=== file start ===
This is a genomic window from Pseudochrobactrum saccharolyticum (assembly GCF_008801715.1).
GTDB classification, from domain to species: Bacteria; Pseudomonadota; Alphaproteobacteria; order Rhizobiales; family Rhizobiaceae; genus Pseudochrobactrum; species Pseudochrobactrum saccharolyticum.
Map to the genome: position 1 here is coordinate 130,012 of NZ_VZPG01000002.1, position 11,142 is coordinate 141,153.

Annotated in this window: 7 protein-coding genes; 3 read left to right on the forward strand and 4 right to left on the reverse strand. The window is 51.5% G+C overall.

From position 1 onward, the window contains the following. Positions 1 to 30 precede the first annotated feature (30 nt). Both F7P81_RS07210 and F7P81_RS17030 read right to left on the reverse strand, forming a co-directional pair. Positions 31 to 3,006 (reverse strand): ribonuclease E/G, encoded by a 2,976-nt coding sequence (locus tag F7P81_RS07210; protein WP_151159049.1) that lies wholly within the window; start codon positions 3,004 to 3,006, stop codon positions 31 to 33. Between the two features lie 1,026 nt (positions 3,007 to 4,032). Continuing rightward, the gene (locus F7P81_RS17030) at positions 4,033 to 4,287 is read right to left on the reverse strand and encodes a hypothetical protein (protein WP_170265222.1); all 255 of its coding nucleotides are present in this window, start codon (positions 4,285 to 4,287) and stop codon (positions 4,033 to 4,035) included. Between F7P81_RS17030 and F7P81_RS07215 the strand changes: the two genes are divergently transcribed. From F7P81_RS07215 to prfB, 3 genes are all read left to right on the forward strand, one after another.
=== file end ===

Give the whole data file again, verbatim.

This is a genomic window from Pseudochrobactrum saccharolyticum (assembly GCF_008801715.1).
GTDB classification, from domain to species: Bacteria; Pseudomonadota; Alphaproteobacteria; order Rhizobiales; family Rhizobiaceae; genus Pseudochrobactrum; species Pseudochrobactrum saccharolyticum.
Map to the genome: position 1 here is coordinate 130,012 of NZ_VZPG01000002.1, position 11,142 is coordinate 141,153.

Annotated in this window: 7 protein-coding genes; 3 read left to right on the forward strand and 4 right to left on the reverse strand. The window is 51.5% G+C overall.

From position 1 onward, the window contains the following. Positions 1 to 30 precede the first annotated feature (30 nt). Both F7P81_RS07210 and F7P81_RS17030 read right to left on the reverse strand, forming a co-directional pair. Positions 31 to 3,006 (reverse strand): ribonuclease E/G, encoded by a 2,976-nt coding sequence (locus tag F7P81_RS07210; protein WP_151159049.1) that lies wholly within the window; start codon positions 3,004 to 3,006, stop codon positions 31 to 33. Between the two features lie 1,026 nt (positions 3,007 to 4,032). Continuing rightward, the gene (locus F7P81_RS17030) at positions 4,033 to 4,287 is read right to left on the reverse strand and encodes a hypothetical protein (protein WP_170265222.1); all 255 of its coding nucleotides are present in this window, start codon (positions 4,285 to 4,287) and stop codon (positions 4,033 to 4,035) included. Between F7P81_RS17030 and F7P81_RS07215 the strand changes: the two genes are divergently transcribed. From F7P81_RS07215 to prfB, 3 genes are all read left to right on the forward strand, one after another.